Liposomes which are freeze-dried in the presence of trehalose and which additionally contain encapsulated trehalose, exhibit excellent retention of encapsulates. That is, when liposomes are exposed to trehalose both internally and externally during freeze-drying, they can retain as much as 100% of their original encapsulated contents upon rehydration. This is in sharp contrast to liposomes which are freeze-dried without any preserving agent, which show extensive fusion between liposomes and loss of contents to the surrounding medium, and is in contrast to liposomes having a sugar present only externally, or only internally, during freeze-drying.
The present method reduces or eliminates the physical instability of liposomes during freeze-drying. Although prevention of vesicle fusion is believed necessary in reducing loss of liposomal contents during freeze-drying, it has been found to be not sufficient. The presence of the disaccharide internally and externally in the specified range of mass ratio with respect to lipid is believed to affect the lipid gel to liquid crystalline transition temperature during freezing so that the lipid membrane is not physically disrupted and does not leak the encapsulated contents.
Referring to FIG. 1, the graph shows that trehalose when present internally and externally provides increasing retention of encapsulated contents as a function of increasing trehalose to lipid ratios up to a value of about 4 g trehalose to 1 g lipid (about 0.05 M trehalose). Sucrose is shown in FIG. 1 as having a similar curve to trehalose, but is not as effective as trehalose. The FIG. 1 data are from rotary dried vesicles, the preparation of which will be described hereinafter. In other experiments, maltose has been found to be close to sucrose in retention and lactose to provide about 70% retention at a 1:1 mass ratio or greater. However, since maltose is a reducing sugar, it should not be used where there are free amino groups present. The FIG. 1 vesicles had a size of about 50 nm.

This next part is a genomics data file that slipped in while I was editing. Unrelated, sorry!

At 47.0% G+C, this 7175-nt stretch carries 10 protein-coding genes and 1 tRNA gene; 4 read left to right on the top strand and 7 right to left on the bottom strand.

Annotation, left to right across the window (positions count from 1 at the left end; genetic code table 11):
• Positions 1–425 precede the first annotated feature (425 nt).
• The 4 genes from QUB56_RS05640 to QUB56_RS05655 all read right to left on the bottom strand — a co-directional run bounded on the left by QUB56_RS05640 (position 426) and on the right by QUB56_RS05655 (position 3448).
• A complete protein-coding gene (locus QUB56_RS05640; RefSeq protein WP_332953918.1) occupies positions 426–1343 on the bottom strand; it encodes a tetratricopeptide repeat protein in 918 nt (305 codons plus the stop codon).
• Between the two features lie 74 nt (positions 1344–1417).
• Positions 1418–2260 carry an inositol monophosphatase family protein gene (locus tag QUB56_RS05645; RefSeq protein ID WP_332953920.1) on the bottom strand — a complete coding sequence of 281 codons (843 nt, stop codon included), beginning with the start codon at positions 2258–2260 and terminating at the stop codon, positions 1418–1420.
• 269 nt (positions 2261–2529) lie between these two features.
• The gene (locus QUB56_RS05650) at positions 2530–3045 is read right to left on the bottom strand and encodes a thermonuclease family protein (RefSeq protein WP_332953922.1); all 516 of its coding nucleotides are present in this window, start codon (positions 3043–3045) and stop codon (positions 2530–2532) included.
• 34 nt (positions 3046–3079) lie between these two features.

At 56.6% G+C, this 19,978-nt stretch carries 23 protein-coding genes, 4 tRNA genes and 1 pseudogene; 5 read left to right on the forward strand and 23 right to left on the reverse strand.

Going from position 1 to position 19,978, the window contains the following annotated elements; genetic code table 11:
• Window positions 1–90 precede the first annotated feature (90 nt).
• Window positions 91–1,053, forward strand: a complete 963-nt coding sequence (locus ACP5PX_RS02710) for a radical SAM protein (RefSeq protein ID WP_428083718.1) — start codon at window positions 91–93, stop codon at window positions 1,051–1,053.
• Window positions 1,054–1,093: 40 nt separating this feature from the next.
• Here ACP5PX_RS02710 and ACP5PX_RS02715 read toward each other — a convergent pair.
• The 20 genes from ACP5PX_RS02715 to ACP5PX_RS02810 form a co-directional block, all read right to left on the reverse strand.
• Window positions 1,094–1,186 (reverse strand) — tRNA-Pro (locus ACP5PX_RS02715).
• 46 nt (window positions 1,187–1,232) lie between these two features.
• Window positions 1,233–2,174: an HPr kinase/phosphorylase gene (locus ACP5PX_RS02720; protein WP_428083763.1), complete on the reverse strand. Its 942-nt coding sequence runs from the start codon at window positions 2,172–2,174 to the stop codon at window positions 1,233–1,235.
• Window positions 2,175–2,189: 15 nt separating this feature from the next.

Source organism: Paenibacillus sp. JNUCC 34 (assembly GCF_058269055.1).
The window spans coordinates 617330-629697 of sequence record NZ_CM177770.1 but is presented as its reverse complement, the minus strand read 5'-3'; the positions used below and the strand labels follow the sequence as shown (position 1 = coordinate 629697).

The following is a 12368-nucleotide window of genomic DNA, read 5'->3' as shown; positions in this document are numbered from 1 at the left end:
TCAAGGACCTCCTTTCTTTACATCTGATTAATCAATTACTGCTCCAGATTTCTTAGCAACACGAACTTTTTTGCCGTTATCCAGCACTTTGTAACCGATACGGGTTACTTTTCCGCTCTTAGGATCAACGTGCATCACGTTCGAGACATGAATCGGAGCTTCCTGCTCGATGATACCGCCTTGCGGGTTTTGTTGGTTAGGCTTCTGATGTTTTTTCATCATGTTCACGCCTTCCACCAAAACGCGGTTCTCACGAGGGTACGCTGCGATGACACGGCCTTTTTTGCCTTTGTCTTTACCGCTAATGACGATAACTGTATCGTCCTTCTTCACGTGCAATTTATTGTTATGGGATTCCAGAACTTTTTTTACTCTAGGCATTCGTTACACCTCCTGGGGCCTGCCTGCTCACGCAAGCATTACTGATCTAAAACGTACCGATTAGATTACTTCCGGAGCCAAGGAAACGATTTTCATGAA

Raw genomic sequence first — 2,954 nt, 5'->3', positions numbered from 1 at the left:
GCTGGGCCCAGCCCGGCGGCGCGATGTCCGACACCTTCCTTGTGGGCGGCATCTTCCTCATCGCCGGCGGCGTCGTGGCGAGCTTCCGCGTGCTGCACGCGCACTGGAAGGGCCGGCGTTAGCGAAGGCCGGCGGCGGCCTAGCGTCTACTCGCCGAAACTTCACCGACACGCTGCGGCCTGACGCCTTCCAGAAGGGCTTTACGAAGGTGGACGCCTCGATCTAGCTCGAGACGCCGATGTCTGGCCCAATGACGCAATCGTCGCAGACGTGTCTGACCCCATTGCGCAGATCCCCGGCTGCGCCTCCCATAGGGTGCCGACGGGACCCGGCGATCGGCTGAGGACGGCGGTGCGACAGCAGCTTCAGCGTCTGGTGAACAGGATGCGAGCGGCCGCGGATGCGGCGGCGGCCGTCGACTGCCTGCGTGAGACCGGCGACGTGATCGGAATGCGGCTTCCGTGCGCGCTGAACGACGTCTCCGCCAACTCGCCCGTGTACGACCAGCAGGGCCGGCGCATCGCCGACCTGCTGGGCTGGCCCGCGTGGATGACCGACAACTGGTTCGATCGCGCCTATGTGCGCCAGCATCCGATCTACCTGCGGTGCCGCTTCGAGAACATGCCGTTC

It has been discovered that vesicle size is a factor in retention of contents during freeze-drying and rehydration. FIG. 2 illustrates the percent retention of contents following freeze-drying and rehydration for vesicles of a size 200 nm, 100 nm, 50 nm and 25 nm, respectively, prior to freeze-drying. A preferred vesicle size about range is from about 50 nm to about 150 nm, more preferably an average of about 50 to 100 nm and is preferably achieved by extruding the vesicles through polycarbonate membranes before freeze-drying. Rotary drying also gives vesicles having a size about 50 nm. Both trehalose and sucrose provide optimal stability at the lowest sugar concentration when the vesicles are about 50 nm in diameter. Smaller vesicles are much less stable. However, larger vesicles (ca. 100 nm in diameter) are about as stable as those 50 nm in diameter if slightly more trehalose or sucrose is used during the lyophilization. Loss in stability occurs somewhere between 100 and 200 nm in diameter.
Representative phospholipids used in forming liposomes which may be used in this process include phosphatidylcholine, phosphatidylserine, phosphatidic acid and mixtures thereof. Even lipids that have been found to hydrogen bond directly to each other during freeze-drying, such as phosphatidyl ethanolamine, may be used with the invention. Both natural and synthetic phospholipids may be successfully used. The particular lipid or lipid mixture used in forming the liposomes has been found to affect the amount of disaccharide best used within a 0.1:1 and 4:1 range. (A 4:1 disaccharide to lipid dry mass ratio is comparable to 50 mM of sugar).